Title

Do psychological factors emanating from a financial crisis affect consumption? Evidence from China

Document Type

Journal article

Source Publication

China: An International Journal

Publication Date

4-2013

Volume

11

Issue

1

First Page

146

Last Page

156

Abstract

This article evaluates the role and importance of psychology in consumption. Different psychological states emanating from the 2008 global financial crisis were modelled in this analysis. Using Chinese household survey data (N = 10,043), the consumption of both employed and unemployed Chinese consumers was shown to be significantly correlated with changes in the psychological states (such as mental accounting, emotion, optimism and perception) wrought by the crisis. An implication is that public policies, including the provision of social safety nets and income protection measures, may help to allay these psychological stresses and hence their adverse consumption impacts.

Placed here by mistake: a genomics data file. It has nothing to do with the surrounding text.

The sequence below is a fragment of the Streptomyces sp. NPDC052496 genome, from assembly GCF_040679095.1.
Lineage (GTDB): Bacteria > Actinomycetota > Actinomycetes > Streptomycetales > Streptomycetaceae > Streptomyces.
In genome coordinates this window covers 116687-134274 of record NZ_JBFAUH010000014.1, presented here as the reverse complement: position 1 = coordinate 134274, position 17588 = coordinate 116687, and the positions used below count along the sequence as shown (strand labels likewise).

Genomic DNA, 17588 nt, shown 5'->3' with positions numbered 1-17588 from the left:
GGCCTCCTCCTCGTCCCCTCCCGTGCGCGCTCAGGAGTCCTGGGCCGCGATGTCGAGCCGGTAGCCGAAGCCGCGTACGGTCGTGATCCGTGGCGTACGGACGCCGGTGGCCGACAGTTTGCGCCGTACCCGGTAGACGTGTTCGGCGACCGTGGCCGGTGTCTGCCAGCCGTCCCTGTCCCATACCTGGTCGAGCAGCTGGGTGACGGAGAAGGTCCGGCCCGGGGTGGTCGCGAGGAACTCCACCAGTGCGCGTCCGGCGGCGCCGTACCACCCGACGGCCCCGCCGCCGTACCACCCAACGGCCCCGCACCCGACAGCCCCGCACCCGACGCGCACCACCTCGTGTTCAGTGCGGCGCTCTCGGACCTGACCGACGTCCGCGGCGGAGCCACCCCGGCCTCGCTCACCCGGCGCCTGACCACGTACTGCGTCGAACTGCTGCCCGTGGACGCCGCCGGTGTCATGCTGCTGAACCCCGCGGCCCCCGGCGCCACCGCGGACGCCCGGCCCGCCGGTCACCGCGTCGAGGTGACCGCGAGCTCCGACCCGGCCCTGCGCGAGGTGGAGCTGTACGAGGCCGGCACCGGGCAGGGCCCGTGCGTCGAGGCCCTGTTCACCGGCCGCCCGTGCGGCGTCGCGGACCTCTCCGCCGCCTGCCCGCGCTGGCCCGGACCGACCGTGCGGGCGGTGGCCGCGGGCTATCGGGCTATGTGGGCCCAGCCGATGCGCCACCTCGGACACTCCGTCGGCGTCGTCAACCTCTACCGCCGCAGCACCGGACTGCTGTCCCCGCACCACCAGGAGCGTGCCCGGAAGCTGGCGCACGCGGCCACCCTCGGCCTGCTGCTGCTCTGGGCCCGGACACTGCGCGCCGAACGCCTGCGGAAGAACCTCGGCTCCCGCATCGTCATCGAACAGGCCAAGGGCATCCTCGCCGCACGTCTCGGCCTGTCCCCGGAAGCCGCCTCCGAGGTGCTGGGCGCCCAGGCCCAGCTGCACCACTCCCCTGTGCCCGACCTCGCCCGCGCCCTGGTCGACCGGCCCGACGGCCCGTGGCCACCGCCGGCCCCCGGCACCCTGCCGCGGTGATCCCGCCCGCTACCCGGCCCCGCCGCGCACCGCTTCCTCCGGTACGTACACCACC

DOI

10.1353/chn.2013.0004

Print ISSN

02197472

E-ISSN

02198614

Publisher Statement

Copyright © China: An International Journal

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Recommended Citation

Voon, J. P., & Zhang, R. (2013). Do psychological factors emanating from a financial crisis affect consumption? Evidence from China. China: An International Journal, 11(1), 146-156. Retrieved from http://muse.jhu.edu/journals/chn/summary/v011/11.1.voon.html